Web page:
• Collaborators Stroke Group - Spanish Society of Neurology: Andalucía: María Dolores Fernández Pérez (Hospital Virgen De Las Nieves. Granada), Esther Gallardo Corral (Hospital Neurotraumatologico de Jaén), Patricia Martínez Sánchez (Hospital Universitario Torrecárdenas. Almería), Francisco Moniche (Hospital Universitario Virgen del Rocio. Sevilla), Juan Manuel Oropesa (Hospital Juan Ramón Jiménez. Huelva), Soledad Pérez Sánchez (Hospital Universitario Virgen Macarena. Sevilla), Raul Espinosa Rosso (Hospital Universitario Puerta del Mar. Cádiz), Jose Antonio Tamayo Toledo (Hospital Regional Universitario Malaga), Roberto Valverde Moyano (Hospital Universitario Reina Sofía. Córdoba). Aragón: Carlos Tejero Juste (Hospital Clínico Universitario Lozano Blesa. Zaragoza), Herbert Tejada Meza (Hospital Universitario Miguel Servet. Zaragoza). Principality of Asturias: Elena López-Cancio Martínez (Hospital Universitario Central Asturias. Oviedo), Ignacio Casado Menéndez (Hospital Universitario De Cabueñes. Gijón). Balearic Islands: M Carmen Jimenez Martinez (Hospital Universitario Son Espases. Mallorca). Canary Islands: Antonio Medina Rodriguez (Hospital universitario Nuestra Señora de Candelaria. Santa Cruz de Tenerife), Juan Carlos López Lopez Fernandez (Hospital Universitario de Gran Canarias Doctor Negrín. Las Palmas de Gran canaria). Cantabria: Enrique Jesús Palacio Portilla (Hospital Universitario Marqués de Valdecilla. Santander). Castilla y León: Juan Francisco Arenillas Lara (Hospital Clínico Universitario de Valladolid), Javier Tejada García (Complejo Asistencial Universitario de León), Yolanda Bravo Anguiano (Hospital Universitario de Burgos), Marta Ferrero Ros (Complejo Asistencial de Segovia). Castilla-La Mancha: Jose C. Segundo Rodriguez (Hospital Virgen de la Salud. Toledo), ÓscarAyo Martín (Complejo Hospitalario Universitario de Albacete). Cataluña: Pere Cardona (Hospital Universitari Bellvitge. L'Hospitalet de Llobregat. Barcelona), Jaume Roquer González (Hospital del Mar. Barcelona), Manuel Jesus Gómez-Choco Cuesta (Hospital Moises Broggi. Sant Joan Despí. Barcelona), Joan Marti Fabregas (Hospital de la Santa Creu i Sant Pau. Barcelona), Joaquín Serena Leal (Hospital Universitari Dr Josep Trueta. Girona), Francisco Purroy (Hospital Universitari Arnau de Vilanova. Lleida), Sergi Amaro Delgado (Hospital Clinic. Barcelona), Jorge Pagola (Hospital Vall D'hebron. Barcelona). Community of Valencia: Nicolas Lopez Hernandez (Hospital General Universitario Alicante), Alejandro Ponz De Tienda (Hospital Clínico Universitaro de Valencia), Cristina Soriano Soriano (Hospital General Universitario de Castellón. Castellón de La Plana), José Tembl Ferrairó (Hospital Universitario La Fe. Valencia). Extremadura: Ignacio Casado Naranjo (Hospital Universitario de Cáceres), Jose M. Ramirez Moreno (Hospital Universitario de Badajoz). Galicia: Mar Castellanos Rodrigo (Complejo Hospitalario Universitario A Coruña), Jose Luis Maciñeiras Montero (Hospital Alvaro Cunqueiro. Vigo), Emilio Rodríguez Castro (Hospital Clínico de Santiago de Compostela). Community of Madrid: María Alonso De Leciñana (Hospital Universitario La Paz. Madrid), Joaquin Carneado Ruiz (Hospital Universitario Puerta de Hierro. Madrid), Patricia Calleja Castaño (Hospital Universitario Doce de Octubre. Madrid), Jose Antonio Egido Herrero (Hospital Clinico Universitario San Carlos. Madrid), Andres Garcia Pastor (Hospital General Universitario Gregorio Marañón. Madrid), Alicia De Felipe Mimbrera (Hospital Universitario Ramón y Cajal. Madrid), Araceli García Tejada (Fundación Jiménez Díaz. Madrid), Marta Guillán Rodríguez (Hospital Universitario Rey Juan Carlos. Móstoles), Laura Izquierdo Esteban (H.Universitario Príncipe de Asturias. Alcalá de Henares), Beatriz Oyanguren Rodeño (H. Universitario de Torrejón. Madrid), Álvaro Ximénez-Carrillo Rico (Hospital Universitario La princesa. Madrid). Murcia region: Ana Morales Ortiz (Hospital Clinico Universitario Virgen de la Arrixaca. Murcia), Cristina Sánchez-Vizcaíno (Hospital Universitario Santa Lucia. Cartagena). Chartered Community of Navarra: María Herrera Isasi (Complejo Hospitalario de Navarra. Pamplona), Pablo Irimia Sieira (Clínica Universidad de Navarra. Pamplona). Basque Country: M. Mar Freijo Guerrero (Hospital Cruces. Barakaldo), Maite Martínez Zabaleta (Hospital Universitario Donostia), Juan Manuel García Sánchez (Hospital Universitario de Basurto-OSI Bilbao).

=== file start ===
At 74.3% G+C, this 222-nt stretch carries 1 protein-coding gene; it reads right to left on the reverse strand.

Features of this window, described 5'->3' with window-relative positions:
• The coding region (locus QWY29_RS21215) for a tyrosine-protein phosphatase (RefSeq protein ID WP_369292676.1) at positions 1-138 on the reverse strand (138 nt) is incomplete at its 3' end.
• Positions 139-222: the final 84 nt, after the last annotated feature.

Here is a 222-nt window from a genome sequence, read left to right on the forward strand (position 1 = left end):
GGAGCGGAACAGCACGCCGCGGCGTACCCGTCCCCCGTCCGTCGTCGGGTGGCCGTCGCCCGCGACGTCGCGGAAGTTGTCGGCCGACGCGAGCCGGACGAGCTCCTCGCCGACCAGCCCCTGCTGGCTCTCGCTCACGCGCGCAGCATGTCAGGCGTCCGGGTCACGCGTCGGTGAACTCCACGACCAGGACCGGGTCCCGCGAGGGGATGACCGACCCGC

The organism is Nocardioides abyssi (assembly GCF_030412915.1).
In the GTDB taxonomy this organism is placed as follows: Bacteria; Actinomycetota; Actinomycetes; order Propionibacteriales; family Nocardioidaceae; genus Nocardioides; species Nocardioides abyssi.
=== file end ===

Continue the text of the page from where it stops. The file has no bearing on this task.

• Contributors MAdL: study concept and design. Data analysis. Drafting the manuscript. MC: study concept and design. Critical review of the manuscript. ÓA: study concept and design. Critical review of the manuscript. AM: study concept and design. Critical review of the manuscript.

    • Funding SL funded by the Foundation for Biomedical Research of the University Hospital La Paz, IdiPAZ.

    • Map disclaimer The depiction of boundaries on this map does not imply the expression of any opinion whatsoever on the part of BMJ (or any member of its group) concerning the legal status of any country, territory, jurisdiction or area or of its authorities. This map is provided without any warranty of any kind, either express or implied.

    • Competing interests None declared.

    • Patient consent for publication Not required.

    • Provenance and peer review Not commissioned; externally peer reviewed.

    • Data availability statement Data are available upon reasonable request. Data are available from the corresponding author upon reasonable request.